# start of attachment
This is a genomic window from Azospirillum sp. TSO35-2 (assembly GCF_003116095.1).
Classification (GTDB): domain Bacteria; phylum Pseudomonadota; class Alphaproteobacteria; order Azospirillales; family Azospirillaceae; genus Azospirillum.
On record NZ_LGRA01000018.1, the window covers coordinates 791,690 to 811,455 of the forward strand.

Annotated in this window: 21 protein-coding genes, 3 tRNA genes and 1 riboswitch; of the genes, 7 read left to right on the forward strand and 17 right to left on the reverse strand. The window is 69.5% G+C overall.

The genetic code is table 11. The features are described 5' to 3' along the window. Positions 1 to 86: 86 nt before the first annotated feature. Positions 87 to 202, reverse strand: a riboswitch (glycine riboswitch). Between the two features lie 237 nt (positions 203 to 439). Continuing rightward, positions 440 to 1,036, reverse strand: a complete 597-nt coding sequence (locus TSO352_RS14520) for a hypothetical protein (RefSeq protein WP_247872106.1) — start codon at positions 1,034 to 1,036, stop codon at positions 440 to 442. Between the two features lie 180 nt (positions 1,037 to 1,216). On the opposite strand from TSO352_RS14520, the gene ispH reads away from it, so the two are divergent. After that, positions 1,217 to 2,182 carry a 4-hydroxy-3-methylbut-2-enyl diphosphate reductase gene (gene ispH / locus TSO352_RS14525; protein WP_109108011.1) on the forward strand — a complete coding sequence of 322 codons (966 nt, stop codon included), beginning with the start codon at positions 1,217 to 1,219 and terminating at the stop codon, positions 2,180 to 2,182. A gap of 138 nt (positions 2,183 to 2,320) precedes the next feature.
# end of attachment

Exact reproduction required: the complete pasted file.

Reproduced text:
This is a genomic window from Azospirillum sp. TSO35-2 (assembly GCF_003116095.1).
Classification (GTDB): domain Bacteria; phylum Pseudomonadota; class Alphaproteobacteria; order Azospirillales; family Azospirillaceae; genus Azospirillum.
On record NZ_LGRA01000018.1, the window covers coordinates 791,690 to 811,455 of the forward strand.

Annotated in this window: 21 protein-coding genes, 3 tRNA genes and 1 riboswitch; of the genes, 7 read left to right on the forward strand and 17 right to left on the reverse strand. The window is 69.5% G+C overall.

The genetic code is table 11. The features are described 5' to 3' along the window. Positions 1 to 86: 86 nt before the first annotated feature. Positions 87 to 202, reverse strand: a riboswitch (glycine riboswitch). Between the two features lie 237 nt (positions 203 to 439). Continuing rightward, positions 440 to 1,036, reverse strand: a complete 597-nt coding sequence (locus TSO352_RS14520) for a hypothetical protein (RefSeq protein WP_247872106.1) — start codon at positions 1,034 to 1,036, stop codon at positions 440 to 442. Between the two features lie 180 nt (positions 1,037 to 1,216). On the opposite strand from TSO352_RS14520, the gene ispH reads away from it, so the two are divergent. After that, positions 1,217 to 2,182 carry a 4-hydroxy-3-methylbut-2-enyl diphosphate reductase gene (gene ispH / locus TSO352_RS14525; protein WP_109108011.1) on the forward strand — a complete coding sequence of 322 codons (966 nt, stop codon included), beginning with the start codon at positions 1,217 to 1,219 and terminating at the stop codon, positions 2,180 to 2,182. A gap of 138 nt (positions 2,183 to 2,320) precedes the next feature.